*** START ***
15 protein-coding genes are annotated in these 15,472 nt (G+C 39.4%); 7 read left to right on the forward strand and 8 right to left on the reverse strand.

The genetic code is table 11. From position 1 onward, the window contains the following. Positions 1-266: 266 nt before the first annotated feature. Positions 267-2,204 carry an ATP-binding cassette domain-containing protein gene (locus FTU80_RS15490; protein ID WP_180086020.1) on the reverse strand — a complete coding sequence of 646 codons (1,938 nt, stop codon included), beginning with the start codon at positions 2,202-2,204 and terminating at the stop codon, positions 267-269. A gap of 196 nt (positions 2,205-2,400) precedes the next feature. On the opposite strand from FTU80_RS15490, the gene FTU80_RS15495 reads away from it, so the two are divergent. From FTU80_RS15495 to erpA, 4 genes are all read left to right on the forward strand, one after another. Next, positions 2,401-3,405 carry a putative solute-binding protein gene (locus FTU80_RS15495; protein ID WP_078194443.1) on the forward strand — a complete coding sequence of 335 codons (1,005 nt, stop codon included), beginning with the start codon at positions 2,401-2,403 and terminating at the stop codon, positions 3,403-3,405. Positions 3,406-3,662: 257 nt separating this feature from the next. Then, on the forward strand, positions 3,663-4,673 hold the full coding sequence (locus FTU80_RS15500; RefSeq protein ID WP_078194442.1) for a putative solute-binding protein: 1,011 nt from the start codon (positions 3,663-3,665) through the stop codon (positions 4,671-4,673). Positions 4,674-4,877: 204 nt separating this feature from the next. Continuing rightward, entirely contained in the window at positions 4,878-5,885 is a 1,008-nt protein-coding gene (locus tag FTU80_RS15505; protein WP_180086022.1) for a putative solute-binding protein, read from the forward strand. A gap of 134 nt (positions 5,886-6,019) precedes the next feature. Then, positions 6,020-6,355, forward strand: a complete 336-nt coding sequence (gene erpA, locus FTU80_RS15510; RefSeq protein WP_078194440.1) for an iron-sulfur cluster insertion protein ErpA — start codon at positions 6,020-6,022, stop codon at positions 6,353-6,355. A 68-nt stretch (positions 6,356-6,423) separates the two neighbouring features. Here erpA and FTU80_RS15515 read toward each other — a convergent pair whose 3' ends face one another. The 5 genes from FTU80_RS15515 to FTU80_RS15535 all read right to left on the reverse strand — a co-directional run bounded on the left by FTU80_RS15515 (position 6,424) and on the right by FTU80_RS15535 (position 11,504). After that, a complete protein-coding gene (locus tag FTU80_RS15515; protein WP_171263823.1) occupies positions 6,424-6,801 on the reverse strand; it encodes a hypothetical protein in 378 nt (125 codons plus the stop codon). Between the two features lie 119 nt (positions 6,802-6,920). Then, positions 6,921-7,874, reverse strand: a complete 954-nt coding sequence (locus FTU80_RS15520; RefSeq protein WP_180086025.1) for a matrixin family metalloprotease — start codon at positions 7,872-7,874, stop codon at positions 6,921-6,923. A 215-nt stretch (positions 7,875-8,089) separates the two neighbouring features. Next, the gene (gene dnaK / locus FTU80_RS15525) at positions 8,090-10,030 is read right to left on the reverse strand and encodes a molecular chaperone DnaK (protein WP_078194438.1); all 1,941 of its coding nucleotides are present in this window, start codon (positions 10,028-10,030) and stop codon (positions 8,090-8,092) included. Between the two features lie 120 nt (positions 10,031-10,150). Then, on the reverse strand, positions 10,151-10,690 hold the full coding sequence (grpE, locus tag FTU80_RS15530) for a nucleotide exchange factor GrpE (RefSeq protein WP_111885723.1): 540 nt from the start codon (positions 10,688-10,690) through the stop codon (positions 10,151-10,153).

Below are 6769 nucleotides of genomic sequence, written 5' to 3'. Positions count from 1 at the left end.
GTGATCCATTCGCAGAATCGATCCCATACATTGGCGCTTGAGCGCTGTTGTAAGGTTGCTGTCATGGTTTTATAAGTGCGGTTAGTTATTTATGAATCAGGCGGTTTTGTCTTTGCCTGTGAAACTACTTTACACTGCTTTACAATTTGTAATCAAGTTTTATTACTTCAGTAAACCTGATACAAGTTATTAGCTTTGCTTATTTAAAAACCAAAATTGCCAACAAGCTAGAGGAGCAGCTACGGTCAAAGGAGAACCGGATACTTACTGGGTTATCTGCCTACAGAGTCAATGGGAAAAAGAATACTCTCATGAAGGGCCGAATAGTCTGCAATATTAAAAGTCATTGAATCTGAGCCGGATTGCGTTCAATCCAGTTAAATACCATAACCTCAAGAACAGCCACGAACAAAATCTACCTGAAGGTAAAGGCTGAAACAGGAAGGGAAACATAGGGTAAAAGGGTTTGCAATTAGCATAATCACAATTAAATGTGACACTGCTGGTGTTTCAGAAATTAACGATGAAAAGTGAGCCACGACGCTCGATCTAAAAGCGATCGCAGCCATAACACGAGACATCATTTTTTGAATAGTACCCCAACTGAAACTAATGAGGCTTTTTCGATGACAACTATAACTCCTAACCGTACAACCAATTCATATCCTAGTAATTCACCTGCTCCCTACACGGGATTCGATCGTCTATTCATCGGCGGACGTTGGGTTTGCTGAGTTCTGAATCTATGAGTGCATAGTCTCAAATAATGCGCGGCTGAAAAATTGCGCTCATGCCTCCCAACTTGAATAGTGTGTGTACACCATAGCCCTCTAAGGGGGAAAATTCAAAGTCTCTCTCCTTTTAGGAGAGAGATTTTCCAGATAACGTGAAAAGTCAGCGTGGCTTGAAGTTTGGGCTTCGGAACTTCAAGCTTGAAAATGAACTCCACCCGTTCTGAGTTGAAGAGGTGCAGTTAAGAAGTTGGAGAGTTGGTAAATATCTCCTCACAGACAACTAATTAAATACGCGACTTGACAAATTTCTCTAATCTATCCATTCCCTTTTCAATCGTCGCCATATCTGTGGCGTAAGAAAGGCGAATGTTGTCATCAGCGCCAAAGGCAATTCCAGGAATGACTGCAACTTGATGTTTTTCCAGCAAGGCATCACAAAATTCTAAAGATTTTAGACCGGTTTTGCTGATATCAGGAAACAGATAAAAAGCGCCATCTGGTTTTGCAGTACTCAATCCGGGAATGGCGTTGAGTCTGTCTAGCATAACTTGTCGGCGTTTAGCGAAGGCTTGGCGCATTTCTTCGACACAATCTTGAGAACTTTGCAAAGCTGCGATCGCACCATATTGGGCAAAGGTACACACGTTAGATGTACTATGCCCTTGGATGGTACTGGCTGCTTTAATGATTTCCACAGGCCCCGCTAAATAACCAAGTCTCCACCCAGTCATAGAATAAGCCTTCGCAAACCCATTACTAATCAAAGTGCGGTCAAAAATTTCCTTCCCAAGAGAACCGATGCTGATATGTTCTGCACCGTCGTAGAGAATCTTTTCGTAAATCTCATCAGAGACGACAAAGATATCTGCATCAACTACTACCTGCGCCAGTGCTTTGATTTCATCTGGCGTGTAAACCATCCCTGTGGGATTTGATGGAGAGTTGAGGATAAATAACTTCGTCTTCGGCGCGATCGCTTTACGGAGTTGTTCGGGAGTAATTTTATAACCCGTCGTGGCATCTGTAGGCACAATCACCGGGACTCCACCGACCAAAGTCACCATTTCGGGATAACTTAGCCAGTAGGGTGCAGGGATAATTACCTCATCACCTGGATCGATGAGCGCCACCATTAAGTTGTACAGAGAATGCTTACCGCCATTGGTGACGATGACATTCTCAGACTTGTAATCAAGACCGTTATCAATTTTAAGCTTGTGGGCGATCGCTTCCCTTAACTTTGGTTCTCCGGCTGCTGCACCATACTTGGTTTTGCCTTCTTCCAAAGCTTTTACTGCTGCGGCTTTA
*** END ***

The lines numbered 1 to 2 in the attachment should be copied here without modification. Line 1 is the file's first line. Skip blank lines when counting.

15 protein-coding genes are annotated in these 15,472 nt (G+C 39.4%); 7 read left to right on the forward strand and 8 right to left on the reverse strand.

The genetic code is table 11. From position 1 onward, the window contains the following. Positions 1-266: 266 nt before the first annotated feature. Positions 267-2,204 carry an ATP-binding cassette domain-containing protein gene (locus FTU80_RS15490; protein ID WP_180086020.1) on the reverse strand — a complete coding sequence of 646 codons (1,938 nt, stop codon included), beginning with the start codon at positions 2,202-2,204 and terminating at the stop codon, positions 267-269. A gap of 196 nt (positions 2,205-2,400) precedes the next feature. On the opposite strand from FTU80_RS15490, the gene FTU80_RS15495 reads away from it, so the two are divergent. From FTU80_RS15495 to erpA, 4 genes are all read left to right on the forward strand, one after another. Next, positions 2,401-3,405 carry a putative solute-binding protein gene (locus FTU80_RS15495; protein ID WP_078194443.1) on the forward strand — a complete coding sequence of 335 codons (1,005 nt, stop codon included), beginning with the start codon at positions 2,401-2,403 and terminating at the stop codon, positions 3,403-3,405. Positions 3,406-3,662: 257 nt separating this feature from the next. Then, on the forward strand, positions 3,663-4,673 hold the full coding sequence (locus FTU80_RS15500; RefSeq protein ID WP_078194442.1) for a putative solute-binding protein: 1,011 nt from the start codon (positions 3,663-3,665) through the stop codon (positions 4,671-4,673). Positions 4,674-4,877: 204 nt separating this feature from the next. Continuing rightward, entirely contained in the window at positions 4,878-5,885 is a 1,008-nt protein-coding gene (locus tag FTU80_RS15505; protein WP_180086022.1) for a putative solute-binding protein, read from the forward strand. A gap of 134 nt (positions 5,886-6,019) precedes the next feature. Then, positions 6,020-6,355, forward strand: a complete 336-nt coding sequence (gene erpA, locus FTU80_RS15510; RefSeq protein WP_078194440.1) for an iron-sulfur cluster insertion protein ErpA — start codon at positions 6,020-6,022, stop codon at positions 6,353-6,355. A 68-nt stretch (positions 6,356-6,423) separates the two neighbouring features. Here erpA and FTU80_RS15515 read toward each other — a convergent pair whose 3' ends face one another. The 5 genes from FTU80_RS15515 to FTU80_RS15535 all read right to left on the reverse strand — a co-directional run bounded on the left by FTU80_RS15515 (position 6,424) and on the right by FTU80_RS15535 (position 11,504). After that, a complete protein-coding gene (locus tag FTU80_RS15515; protein WP_171263823.1) occupies positions 6,424-6,801 on the reverse strand; it encodes a hypothetical protein in 378 nt (125 codons plus the stop codon). Between the two features lie 119 nt (positions 6,802-6,920). Then, positions 6,921-7,874, reverse strand: a complete 954-nt coding sequence (locus FTU80_RS15520; RefSeq protein WP_180086025.1) for a matrixin family metalloprotease — start codon at positions 7,872-7,874, stop codon at positions 6,921-6,923. A 215-nt stretch (positions 7,875-8,089) separates the two neighbouring features. Next, the gene (gene dnaK / locus FTU80_RS15525) at positions 8,090-10,030 is read right to left on the reverse strand and encodes a molecular chaperone DnaK (protein WP_078194438.1); all 1,941 of its coding nucleotides are present in this window, start codon (positions 10,028-10,030) and stop codon (positions 8,090-8,092) included. Between the two features lie 120 nt (positions 10,031-10,150). Then, on the reverse strand, positions 10,151-10,690 hold the full coding sequence (grpE, locus tag FTU80_RS15530) for a nucleotide exchange factor GrpE (RefSeq protein WP_111885723.1): 540 nt from the start codon (positions 10,688-10,690) through the stop codon (positions 10,151-10,153).